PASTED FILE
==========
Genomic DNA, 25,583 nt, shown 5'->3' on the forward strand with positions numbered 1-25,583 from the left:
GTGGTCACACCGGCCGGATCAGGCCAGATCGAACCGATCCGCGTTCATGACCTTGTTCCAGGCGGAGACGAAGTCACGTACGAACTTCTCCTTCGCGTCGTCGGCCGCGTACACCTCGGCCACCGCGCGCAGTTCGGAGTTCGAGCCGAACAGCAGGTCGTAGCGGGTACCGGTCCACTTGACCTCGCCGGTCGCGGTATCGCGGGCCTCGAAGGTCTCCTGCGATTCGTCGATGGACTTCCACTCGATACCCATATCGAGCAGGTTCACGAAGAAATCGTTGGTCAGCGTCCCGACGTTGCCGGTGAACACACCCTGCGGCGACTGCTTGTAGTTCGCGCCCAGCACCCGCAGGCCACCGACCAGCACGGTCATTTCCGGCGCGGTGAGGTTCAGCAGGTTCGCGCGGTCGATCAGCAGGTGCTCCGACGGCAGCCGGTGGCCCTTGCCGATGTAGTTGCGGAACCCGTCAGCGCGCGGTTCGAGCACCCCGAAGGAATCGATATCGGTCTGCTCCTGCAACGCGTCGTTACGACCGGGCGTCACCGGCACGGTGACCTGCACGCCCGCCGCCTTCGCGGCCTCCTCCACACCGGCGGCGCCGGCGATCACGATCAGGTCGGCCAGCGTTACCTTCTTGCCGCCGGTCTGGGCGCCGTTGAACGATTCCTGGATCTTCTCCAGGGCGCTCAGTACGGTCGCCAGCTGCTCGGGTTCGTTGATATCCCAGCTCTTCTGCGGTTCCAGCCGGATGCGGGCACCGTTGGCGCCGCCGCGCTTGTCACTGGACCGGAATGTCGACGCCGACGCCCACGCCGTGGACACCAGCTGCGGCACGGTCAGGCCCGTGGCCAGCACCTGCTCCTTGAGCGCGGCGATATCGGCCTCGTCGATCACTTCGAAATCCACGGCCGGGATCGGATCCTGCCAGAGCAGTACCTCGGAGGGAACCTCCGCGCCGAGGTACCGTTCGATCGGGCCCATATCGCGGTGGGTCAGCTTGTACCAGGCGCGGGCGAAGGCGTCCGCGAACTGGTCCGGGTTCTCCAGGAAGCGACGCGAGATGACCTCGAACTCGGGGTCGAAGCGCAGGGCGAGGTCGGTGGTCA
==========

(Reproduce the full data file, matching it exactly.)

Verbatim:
Genomic DNA, 25,583 nt, shown 5'->3' on the forward strand with positions numbered 1-25,583 from the left:
GTGGTCACACCGGCCGGATCAGGCCAGATCGAACCGATCCGCGTTCATGACCTTGTTCCAGGCGGAGACGAAGTCACGTACGAACTTCTCCTTCGCGTCGTCGGCCGCGTACACCTCGGCCACCGCGCGCAGTTCGGAGTTCGAGCCGAACAGCAGGTCGTAGCGGGTACCGGTCCACTTGACCTCGCCGGTCGCGGTATCGCGGGCCTCGAAGGTCTCCTGCGATTCGTCGATGGACTTCCACTCGATACCCATATCGAGCAGGTTCACGAAGAAATCGTTGGTCAGCGTCCCGACGTTGCCGGTGAACACACCCTGCGGCGACTGCTTGTAGTTCGCGCCCAGCACCCGCAGGCCACCGACCAGCACGGTCATTTCCGGCGCGGTGAGGTTCAGCAGGTTCGCGCGGTCGATCAGCAGGTGCTCCGACGGCAGCCGGTGGCCCTTGCCGATGTAGTTGCGGAACCCGTCAGCGCGCGGTTCGAGCACCCCGAAGGAATCGATATCGGTCTGCTCCTGCAACGCGTCGTTACGACCGGGCGTCACCGGCACGGTGACCTGCACGCCCGCCGCCTTCGCGGCCTCCTCCACACCGGCGGCGCCGGCGATCACGATCAGGTCGGCCAGCGTTACCTTCTTGCCGCCGGTCTGGGCGCCGTTGAACGATTCCTGGATCTTCTCCAGGGCGCTCAGTACGGTCGCCAGCTGCTCGGGTTCGTTGATATCCCAGCTCTTCTGCGGTTCCAGCCGGATGCGGGCACCGTTGGCGCCGCCGCGCTTGTCACTGGACCGGAATGTCGACGCCGACGCCCACGCCGTGGACACCAGCTGCGGCACGGTCAGGCCCGTGGCCAGCACCTGCTCCTTGAGCGCGGCGATATCGGCCTCGTCGATCACTTCGAAATCCACGGCCGGGATCGGATCCTGCCAGAGCAGTACCTCGGAGGGAACCTCCGCGCCGAGGTACCGTTCGATCGGGCCCATATCGCGGTGGGTCAGCTTGTACCAGGCGCGGGCGAAGGCGTCCGCGAACTGGTCCGGGTTCTCCAGGAAGCGACGCGAGATGACCTCGAACTCGGGGTCGAAGCGCAGGGCGAGGTCGGTGGTCA